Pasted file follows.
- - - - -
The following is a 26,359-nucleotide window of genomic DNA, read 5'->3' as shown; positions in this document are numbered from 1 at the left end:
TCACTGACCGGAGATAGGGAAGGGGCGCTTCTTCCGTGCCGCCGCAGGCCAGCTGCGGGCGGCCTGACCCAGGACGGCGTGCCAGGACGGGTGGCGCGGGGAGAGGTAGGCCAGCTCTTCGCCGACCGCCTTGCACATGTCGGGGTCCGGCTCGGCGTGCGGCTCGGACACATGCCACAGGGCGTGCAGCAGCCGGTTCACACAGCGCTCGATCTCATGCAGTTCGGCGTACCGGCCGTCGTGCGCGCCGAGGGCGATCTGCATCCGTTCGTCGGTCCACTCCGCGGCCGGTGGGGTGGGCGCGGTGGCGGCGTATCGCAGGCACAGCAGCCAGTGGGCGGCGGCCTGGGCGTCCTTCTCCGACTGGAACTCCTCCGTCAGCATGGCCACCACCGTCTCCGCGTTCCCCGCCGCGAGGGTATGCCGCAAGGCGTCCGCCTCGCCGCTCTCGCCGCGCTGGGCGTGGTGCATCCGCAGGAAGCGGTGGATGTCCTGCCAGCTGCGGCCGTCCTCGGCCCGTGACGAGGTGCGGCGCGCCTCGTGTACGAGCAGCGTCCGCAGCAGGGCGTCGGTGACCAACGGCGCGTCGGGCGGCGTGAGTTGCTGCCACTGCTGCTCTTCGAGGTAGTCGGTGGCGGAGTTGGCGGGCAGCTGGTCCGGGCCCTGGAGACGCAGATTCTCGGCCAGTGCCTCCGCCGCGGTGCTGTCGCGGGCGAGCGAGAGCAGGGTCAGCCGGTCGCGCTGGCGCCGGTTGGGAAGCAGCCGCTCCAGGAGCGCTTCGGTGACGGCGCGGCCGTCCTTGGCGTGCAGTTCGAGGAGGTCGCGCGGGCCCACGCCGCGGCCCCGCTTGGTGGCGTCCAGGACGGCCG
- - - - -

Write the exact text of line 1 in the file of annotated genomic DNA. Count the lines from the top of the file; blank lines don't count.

The following is a 26,359-nucleotide window of genomic DNA, read 5'->3' as shown; positions in this document are numbered from 1 at the left end: